Why go to AA if you’re not an alcoholic?

The people close to be believe that I don’t have an alcohol problem.  I went through counseling, and the mental health counselor with whom I met 5 times believes that I don’t have an alcohol problem.  I myself don’t believe I have an alcohol dependency or problem.  I gave up alcohol over 100 days ago and haven’t looked back, with no side effects.  All of which leads to the question that you may ask yourself: why go to Alcoholics Anonymous meetings if you don’t have an alcohol dependency and have no trouble stopping?

Well, the answer is pretty simple — if you have been affected by an alcohol related incident, you can use AA in your life.  AA is more than just about giving up alcohol.  The message of AA is a message of hope.  It’s a message of how, even if you don’t have an alcohol dependency, you can live a meaningful and sober life.  And then there is the message, achieved through the Twelve Steps, about living a good life overall.

When you get beyond the first three steps, the AA program is all about living life as a decent human being.  Example: the fourth step is about making a moral inventory of your character defects, fears and resentments.  This has nothing to do with alcohol directly.  For some people, the fears, resentments and character defects lead to alcoholism.  But in my opinion there is not a single person on this planet that does not have fears, resentments or character defects.  So then, through the fourth step, you make an inventory of them and try to cure these defects using steps 5 through 10.  So seven of the 12 steps are all about continually looking at your shortcomings and defects and working on them.  They pertain to beyond just alcohol.  And what’s the result even if you don’t have an alcohol problem?  You become a better individual who is aware of his shortcomings, and who works towards fixing these shortcomings on the daily basis.

The twelfth step itself is beautiful, too.  It’s about carrying the message forward.  So you learn about your defects, you try to address them, and then you try to help others.  Is there a more meaningful way of living?  It would be hard to find.

So – despite not having an alcohol problem, I continue to go to AA meetings and working through the AA steps with my sponsor for a simple reason that I believe I can become a better, more well-rounded individual through the program.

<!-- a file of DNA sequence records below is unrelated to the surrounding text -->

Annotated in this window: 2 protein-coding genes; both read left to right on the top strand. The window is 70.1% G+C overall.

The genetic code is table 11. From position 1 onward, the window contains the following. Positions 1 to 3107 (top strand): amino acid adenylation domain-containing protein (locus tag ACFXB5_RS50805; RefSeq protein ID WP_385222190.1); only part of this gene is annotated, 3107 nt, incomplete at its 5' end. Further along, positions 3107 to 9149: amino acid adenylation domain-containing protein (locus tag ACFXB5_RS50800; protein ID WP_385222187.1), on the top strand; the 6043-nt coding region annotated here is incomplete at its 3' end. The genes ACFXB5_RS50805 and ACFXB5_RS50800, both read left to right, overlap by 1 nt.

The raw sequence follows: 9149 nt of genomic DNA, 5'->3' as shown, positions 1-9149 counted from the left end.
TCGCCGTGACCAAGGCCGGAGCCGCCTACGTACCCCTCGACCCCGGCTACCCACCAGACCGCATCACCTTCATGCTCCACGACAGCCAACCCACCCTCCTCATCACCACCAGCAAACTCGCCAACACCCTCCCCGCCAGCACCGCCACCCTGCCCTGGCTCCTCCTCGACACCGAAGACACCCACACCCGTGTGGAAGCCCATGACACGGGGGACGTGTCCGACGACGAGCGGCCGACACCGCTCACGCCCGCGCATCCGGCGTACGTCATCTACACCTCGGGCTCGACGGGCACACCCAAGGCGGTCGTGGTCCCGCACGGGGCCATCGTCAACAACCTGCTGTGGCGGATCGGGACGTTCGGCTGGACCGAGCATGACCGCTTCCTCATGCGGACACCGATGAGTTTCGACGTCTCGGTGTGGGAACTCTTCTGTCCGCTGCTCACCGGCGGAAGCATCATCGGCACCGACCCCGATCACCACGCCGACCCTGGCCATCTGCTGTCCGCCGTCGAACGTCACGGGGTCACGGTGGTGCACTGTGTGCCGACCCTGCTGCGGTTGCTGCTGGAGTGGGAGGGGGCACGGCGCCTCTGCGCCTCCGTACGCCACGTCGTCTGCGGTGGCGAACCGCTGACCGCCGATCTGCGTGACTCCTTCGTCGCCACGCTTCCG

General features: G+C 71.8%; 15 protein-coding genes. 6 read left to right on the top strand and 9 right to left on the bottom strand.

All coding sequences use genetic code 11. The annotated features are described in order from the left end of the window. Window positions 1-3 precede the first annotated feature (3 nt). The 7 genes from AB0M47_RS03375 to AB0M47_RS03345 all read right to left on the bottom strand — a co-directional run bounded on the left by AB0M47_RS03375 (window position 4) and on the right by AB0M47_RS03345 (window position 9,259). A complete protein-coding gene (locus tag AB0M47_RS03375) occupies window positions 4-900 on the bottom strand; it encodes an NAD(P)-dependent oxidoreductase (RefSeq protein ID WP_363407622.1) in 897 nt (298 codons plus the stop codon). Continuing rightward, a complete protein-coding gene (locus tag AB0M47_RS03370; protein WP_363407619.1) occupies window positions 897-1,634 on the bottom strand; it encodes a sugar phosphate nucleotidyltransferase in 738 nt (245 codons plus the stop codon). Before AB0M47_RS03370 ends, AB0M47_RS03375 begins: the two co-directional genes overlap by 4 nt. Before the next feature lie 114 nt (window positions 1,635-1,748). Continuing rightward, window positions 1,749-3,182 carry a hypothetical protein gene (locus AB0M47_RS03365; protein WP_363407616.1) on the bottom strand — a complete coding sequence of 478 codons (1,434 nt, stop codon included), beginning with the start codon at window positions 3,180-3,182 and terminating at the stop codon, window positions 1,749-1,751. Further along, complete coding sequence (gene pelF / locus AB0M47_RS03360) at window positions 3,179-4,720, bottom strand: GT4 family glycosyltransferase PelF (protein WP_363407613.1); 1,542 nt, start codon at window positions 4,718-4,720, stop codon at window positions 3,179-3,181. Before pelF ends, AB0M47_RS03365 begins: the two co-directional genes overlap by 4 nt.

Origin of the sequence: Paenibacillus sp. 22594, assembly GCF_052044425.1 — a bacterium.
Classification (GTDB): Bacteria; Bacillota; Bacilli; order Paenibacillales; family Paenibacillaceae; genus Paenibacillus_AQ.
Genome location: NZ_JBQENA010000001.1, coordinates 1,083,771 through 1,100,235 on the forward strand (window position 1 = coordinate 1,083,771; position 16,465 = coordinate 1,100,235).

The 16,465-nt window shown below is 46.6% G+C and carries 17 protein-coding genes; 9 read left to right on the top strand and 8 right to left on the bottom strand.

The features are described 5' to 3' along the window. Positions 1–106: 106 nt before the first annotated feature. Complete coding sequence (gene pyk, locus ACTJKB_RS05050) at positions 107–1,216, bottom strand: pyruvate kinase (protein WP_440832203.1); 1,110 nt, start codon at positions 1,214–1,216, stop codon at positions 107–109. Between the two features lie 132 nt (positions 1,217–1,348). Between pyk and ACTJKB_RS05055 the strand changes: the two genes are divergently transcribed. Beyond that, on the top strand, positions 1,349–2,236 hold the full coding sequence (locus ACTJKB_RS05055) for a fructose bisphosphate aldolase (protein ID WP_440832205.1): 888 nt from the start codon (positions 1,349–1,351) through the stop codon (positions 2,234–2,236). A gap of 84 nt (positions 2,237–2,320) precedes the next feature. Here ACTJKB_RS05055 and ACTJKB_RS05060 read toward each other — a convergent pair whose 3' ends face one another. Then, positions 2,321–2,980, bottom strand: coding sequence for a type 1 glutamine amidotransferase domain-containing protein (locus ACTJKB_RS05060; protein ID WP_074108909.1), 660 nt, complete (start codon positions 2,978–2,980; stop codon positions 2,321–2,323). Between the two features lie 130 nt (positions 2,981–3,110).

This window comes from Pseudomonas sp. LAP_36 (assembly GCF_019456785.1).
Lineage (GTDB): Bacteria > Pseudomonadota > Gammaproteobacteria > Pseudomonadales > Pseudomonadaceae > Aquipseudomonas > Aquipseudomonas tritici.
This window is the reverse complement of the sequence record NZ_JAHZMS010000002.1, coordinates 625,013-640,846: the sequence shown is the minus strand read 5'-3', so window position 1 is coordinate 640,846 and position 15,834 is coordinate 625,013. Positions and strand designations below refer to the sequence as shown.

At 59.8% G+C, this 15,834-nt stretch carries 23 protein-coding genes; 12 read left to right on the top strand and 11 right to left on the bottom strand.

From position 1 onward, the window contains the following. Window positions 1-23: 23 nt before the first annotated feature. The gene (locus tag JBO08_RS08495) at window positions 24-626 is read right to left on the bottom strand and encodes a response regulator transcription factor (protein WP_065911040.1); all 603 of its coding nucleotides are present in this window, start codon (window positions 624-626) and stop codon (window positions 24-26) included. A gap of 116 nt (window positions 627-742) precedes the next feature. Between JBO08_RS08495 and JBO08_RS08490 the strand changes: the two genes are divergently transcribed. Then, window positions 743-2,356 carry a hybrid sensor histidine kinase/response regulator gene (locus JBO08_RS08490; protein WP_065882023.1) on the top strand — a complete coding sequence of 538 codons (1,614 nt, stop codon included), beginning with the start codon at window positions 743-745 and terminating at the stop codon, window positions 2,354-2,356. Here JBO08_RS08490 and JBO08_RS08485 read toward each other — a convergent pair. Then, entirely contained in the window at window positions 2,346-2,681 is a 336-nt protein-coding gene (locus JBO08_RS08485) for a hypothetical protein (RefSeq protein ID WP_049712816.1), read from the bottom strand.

Now you may be wondering, how in the world can you go to AA meetings if I am not an alcoholic?  Don’t they check?  No.  In fact, the AA format is pretty interesting.  There are “closed” meetings that are limited to people that suffer from the unfortunate alcohol dependency.  But vast majority of meetings are open meetings — these are open to both alcoholics and non-alcoholics alike!  In fact, even for the closed meetings, the only requirement, like the AA program, is a “desire to stop drinking.”  You don’t have to be a certified alcoholic to desire to stop drinking.

I’ve been going to AA meetings and working with my sponsor for just over 2 months now.  It’s not a long time to be in the program.  But each day I learn something new, and most often, the lesson has nothing to do with alcoholism.  It’s a life lesson that anyone can benefit from.  I’ve met people in the program who have been in it for over 4 decades.  They keep coming back not because they want to stop drinking — they did that over 40 years ago — but they keep coming back because they want to learn these life lessons, continually take inventory, address defects, and keep becoming a better person.

I believe, therefore, that AA is something anyone can use in their life, and it is a shame that it took a DUI for me to go to a meeting.  The regret for drinking and driving never goes away.  But I think with a program like AA, you can learn to become a better person, a person who never repeats his mistake again.

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